Thursday, 30 June 2011

A deflating summer

Tomorrow, Cheltenham Town's players return to pre-season training. The 10-month slog starts here.
Among them, will be our two new faces, Russ Penn and Kaid Mohamed, our returning new face Marlon Pack and our young tyro Ethan Moore.
In May, we released Dan Lloyd-Weston, Martin Riley, Frankie Artus, JJ Melligan and Jake Lee, while Wes Thomas opted to increase his salary somewhat with a move to Crawley.
Add to that the position of Michael Pook, to all intents and purposes released, and more or less persona non grata, but still pulling in a decent wage given to him by the previous manager.
So that is six (and a half with Pook) players out, and, so far, four players in (one a youth team graduate).
So I think I am justified in calling 2011 a deflating summer. Another one.
It's not quite on a par with John Ward's summer of discontent when Lee Ridley arrived then we scrambled about to sign Andy Lindegaard, but forgive me if I don't get out the bunting.
Every summer the mantra is the same - there will be more players than ever looking for clubs this summer; there will be some real bargains out there; there will some top players up for grabs.
All that may be true - but they all go elsewhere.
They do that every summer as the same depressing pattern is repeated over and over again.
Cheltenham fans raise their hopes that this summer will be different - that the squad will look stronger come the start of pre-season than it did in May - but every summer that wish seems to be dashed.
I know that Mark Yates and Neil Howarth have been working tirelessly this summer talking to players and agents, but the cynic in me would suggest that the main reason Russ Penn signed for us as he has played for Mark before at Kidderminster.
Don't get me wrong though, I am delighted we got him.
My devil's advocate would suggest further that we got Marlon Pack solely because he was on loan with us - had that not happened, let's face it, no way would he have come to us. Same again, he is a great signing though.
But Kaid Mohamed is a gamble - probably a cheap one. A player who, at 26, is desperate for a shot at the Football League. Probably his last chance to make it.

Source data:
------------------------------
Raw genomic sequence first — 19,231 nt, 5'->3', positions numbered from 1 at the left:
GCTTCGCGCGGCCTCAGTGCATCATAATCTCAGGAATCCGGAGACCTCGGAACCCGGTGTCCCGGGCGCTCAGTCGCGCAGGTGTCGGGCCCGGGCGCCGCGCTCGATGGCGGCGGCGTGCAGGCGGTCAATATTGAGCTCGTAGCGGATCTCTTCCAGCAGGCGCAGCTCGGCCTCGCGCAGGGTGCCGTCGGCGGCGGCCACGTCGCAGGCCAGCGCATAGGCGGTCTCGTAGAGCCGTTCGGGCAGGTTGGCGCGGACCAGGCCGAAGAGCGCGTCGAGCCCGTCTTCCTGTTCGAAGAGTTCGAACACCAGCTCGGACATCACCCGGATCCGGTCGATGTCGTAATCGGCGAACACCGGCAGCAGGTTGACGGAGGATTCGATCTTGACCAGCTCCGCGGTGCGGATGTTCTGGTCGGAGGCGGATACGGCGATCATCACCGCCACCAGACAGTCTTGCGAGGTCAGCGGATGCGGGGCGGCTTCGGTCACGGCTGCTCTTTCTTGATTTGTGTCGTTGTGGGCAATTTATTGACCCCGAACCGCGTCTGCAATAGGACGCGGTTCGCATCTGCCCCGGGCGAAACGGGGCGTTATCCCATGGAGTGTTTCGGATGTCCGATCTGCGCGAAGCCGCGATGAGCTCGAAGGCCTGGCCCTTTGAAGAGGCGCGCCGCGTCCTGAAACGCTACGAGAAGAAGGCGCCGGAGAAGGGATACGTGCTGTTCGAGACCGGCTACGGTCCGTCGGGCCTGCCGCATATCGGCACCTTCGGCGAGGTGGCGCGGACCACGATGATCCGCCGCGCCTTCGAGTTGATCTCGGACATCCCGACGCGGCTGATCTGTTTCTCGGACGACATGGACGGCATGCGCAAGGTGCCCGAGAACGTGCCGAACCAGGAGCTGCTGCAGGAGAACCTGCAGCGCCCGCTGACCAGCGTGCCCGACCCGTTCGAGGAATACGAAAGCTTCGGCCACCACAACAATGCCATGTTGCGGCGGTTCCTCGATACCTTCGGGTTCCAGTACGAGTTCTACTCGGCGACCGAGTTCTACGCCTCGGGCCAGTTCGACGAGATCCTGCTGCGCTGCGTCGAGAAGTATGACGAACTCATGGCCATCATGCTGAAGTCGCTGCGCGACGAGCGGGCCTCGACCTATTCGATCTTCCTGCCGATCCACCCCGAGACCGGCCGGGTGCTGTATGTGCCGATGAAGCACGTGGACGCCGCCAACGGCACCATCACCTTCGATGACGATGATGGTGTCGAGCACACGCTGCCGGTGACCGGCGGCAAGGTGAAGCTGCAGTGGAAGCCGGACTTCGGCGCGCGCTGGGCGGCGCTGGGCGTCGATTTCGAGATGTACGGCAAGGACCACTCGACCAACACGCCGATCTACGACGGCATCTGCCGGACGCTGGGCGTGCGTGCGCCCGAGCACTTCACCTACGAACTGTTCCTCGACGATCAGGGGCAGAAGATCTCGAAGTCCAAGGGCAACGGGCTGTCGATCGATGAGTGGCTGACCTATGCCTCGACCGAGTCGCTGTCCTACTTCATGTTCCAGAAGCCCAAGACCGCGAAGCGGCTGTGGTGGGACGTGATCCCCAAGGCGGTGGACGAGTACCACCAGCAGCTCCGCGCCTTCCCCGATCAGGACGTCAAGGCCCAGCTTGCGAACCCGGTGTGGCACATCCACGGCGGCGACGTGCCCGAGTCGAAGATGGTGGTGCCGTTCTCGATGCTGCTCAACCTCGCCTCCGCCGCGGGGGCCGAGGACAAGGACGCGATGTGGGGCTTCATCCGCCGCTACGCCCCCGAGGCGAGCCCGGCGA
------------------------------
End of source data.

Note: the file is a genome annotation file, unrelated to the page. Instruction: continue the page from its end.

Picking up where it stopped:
Of course I hope he does well, and hope I end up eating my words, but I see him as a bigger gamble than Wes, as he is three years older and even less experienced at this level.
He might come off as Wes and Justin Richards (goals-wise if not attitude) did for Mark, and as James Constable and Matthew Barnes-Homer did for him at Kidderminster - but then again, he might not.
So here we sit, hours before pre-season, two players down on where we ended the season, and hoping that pre-season will see Mark pull some rabbits out of a hat.
I am sure there will be some triallists at Seasons hoping to catch Mark's eye, and already he has said that we are going to look at a couple of six-month loans - a sign, I am afraid, if we needed to be told, that Cheltenham Town cannot compete with their fellow League Two sides for experienced players.
Earlier this summer, I went through the retained lists and churned out a list of names who I felt represented the sort of players we needed.
There were about 60 or 70 names in that piece, we got one of them, Russ Penn.
Now, I don't know how many others we went for apart from two, Jack Midson, who ended up at AFC Wimbledon, and Ashley Grimes, who was too expensive and went to Rochdale in the league above, so fair enough.
Mark said in the Echo the other day that experience is the key to success in League Two - very true, but we can't afford any of it.